The gathering officially started with Holy Mass at 3pm at the Villa Maria. Juventutem Ecclesiastical Assistant Fr Armand de Malleray offered a votive Mass of Saint John Bosco, Patron of Catholic Youth. In English and in French Fr de Malleray drew a parallel between St John Bosco’s time and ours, reminding us that the great apostle of Turin had had to overcome all sorts of suspicion and of opposition as the government accused him of working for the Vatican against the new regime set up by the Piedmont-Savoy sacrilegious monarch. King Victor-Emmanuel of Piedmont-Savoy had indeed invaded the Pontifical States, putting all Catholic clergy loyal to the Sovereign Pontiff in a very delicate situation. Despite the most obvious value of St John Bosco’s apostolates for the education of the youth and of the clergy, shaping young men into good and trustworthy subjects when so many others were falling into illegality and vices, these worthy initiatives were often hindered by civil authorities. This did not prevent the saint from working wonders at the service of God. Fr de Malleray said that current anti Catholic prejudice could sometimes discourage us in the XXIst century. However he added, we should be certain that God’s almighty grace could help us bare abundant fruit and achieve great things for his Reign - if only union with God was our essential and constant goal. Thomas Balsis from Lithuania served the Low Mass, which was concluded by the singing of the Marian antiphon “Ave Regina Coelorum”.
After thanksgiving, we met in the refectory for coffee. The Juventutem Federation’s flag was hanging on the wall. Like last year, the Sisters had prepared everything for us on the tables and really made us all feel at home. There was an informal time for greeting each other. It was good to see again many members who had come last year. For instance, newlywed Damian Barker from Juventutem England (YCA) had come with his wife. Some of us had seen each other in between, either at the traditional pilgrimage to Chartres, or at WYD in Australia. Vassili came from Moscow, where he leads the Gregorian schola for the Old Rite Mass.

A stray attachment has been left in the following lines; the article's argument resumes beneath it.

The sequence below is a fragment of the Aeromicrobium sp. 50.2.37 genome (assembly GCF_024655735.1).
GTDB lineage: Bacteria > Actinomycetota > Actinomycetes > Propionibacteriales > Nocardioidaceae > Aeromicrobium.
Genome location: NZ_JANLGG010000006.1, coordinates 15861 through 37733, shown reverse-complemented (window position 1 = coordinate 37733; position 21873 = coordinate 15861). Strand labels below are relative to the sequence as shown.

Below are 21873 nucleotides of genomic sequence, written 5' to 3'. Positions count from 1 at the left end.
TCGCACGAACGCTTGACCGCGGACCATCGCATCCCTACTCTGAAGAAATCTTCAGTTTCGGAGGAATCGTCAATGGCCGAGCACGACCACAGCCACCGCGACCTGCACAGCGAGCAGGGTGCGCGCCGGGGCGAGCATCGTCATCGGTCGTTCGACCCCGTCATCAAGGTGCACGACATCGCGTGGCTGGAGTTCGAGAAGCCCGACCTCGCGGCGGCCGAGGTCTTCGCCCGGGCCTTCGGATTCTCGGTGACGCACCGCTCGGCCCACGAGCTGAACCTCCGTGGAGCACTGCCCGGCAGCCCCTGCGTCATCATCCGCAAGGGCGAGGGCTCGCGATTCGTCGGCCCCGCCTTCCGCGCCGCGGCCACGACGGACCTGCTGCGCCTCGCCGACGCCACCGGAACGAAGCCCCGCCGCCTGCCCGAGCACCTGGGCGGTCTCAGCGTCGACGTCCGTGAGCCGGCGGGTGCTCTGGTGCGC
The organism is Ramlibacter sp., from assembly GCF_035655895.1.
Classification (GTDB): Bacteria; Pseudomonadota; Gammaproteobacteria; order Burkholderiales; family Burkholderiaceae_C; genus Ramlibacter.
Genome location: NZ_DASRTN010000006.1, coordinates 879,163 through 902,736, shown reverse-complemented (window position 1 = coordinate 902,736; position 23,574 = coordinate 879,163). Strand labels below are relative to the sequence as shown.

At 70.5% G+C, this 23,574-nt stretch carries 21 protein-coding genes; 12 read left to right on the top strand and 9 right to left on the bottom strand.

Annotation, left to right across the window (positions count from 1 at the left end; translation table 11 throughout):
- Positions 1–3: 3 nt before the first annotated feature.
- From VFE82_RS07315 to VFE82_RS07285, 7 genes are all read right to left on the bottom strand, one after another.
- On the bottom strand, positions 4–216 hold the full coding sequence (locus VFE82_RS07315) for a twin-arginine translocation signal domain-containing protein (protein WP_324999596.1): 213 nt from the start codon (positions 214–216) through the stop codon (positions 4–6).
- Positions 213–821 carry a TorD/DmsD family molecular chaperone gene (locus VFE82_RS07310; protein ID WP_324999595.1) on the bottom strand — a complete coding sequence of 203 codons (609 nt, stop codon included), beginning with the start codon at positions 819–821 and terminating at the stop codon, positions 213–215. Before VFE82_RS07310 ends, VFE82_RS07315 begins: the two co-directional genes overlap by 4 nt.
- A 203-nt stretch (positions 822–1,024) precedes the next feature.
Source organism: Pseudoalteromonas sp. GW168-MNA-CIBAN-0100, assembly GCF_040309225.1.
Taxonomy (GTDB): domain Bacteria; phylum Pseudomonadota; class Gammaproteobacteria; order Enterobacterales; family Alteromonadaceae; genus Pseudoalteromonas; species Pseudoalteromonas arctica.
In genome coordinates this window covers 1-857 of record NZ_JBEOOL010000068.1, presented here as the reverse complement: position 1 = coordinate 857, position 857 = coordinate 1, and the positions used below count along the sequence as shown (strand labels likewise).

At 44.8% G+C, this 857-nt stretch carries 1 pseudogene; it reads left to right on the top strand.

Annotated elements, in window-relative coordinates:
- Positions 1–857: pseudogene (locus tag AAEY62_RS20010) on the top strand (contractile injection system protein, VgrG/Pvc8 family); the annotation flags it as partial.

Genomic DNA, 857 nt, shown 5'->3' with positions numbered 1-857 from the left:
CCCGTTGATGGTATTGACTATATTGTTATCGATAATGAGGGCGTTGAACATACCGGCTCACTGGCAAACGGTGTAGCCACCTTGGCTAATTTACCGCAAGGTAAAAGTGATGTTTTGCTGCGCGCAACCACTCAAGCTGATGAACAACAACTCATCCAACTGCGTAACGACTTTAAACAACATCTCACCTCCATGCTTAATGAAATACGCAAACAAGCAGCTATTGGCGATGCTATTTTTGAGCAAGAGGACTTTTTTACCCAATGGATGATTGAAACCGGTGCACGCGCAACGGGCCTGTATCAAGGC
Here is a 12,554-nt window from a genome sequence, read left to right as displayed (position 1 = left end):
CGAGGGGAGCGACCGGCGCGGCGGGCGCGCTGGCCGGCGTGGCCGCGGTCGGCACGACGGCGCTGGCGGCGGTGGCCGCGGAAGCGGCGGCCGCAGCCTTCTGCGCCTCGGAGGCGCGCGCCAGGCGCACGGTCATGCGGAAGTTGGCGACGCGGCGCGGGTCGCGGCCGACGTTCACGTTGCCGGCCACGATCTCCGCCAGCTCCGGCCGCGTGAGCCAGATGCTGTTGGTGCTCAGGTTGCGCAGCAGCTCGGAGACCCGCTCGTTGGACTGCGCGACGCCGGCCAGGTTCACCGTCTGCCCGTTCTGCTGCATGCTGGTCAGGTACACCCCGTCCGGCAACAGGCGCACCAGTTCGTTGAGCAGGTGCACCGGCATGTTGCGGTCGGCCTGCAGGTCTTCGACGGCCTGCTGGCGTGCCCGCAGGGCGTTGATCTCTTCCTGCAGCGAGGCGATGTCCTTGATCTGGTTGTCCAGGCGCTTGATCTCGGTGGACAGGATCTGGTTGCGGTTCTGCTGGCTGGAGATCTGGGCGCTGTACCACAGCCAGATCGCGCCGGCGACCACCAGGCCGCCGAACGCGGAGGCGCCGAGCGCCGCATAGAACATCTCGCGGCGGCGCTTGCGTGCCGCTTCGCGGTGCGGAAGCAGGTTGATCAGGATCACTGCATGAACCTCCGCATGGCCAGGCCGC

Juventutem Federation President Gregory Flash then opened the official session. Each member introduced himself or herself and shared update on his or her group’s activities. Gregory said it was important to keep the Federation informed of what we were doing as Juventutem groups. He asked whether we had seen any improvement in our situations as the motu proprio Summorum Pontificum was making the Roman traditions of the Church better valued and accessible. It seemed that the multiplication of Mass centers in the Extraordinary Form could make it easier for more youths to hear about these traditions and benefit from them, but on the other hand, it also meant that each Mass center had fewer people attending, thus making the traditional setting sometimes less attractive for youths. Young people like it better when they see a sufficient number of other youths interested in the same things.
Cosimo also asked for the addresses to be updated, as a fair number of the 450 Juventutem Christmas cards he had sent two months ago had been returned to him due to incorrect address.
Gregory Flash then announced his intention to have a successor elected. He added that he had talked already with Raphaël Waldis about that possibility. We then proceeded with the vote, with Raphaël being elected at the first ballot. Several groups who did not have a representative physically present had sent a proxy. Raphaël thanked the members and said he was happy to be of help. The fact he lives in Switzerland will help for collaboration with Treasurer Cosimo Marti.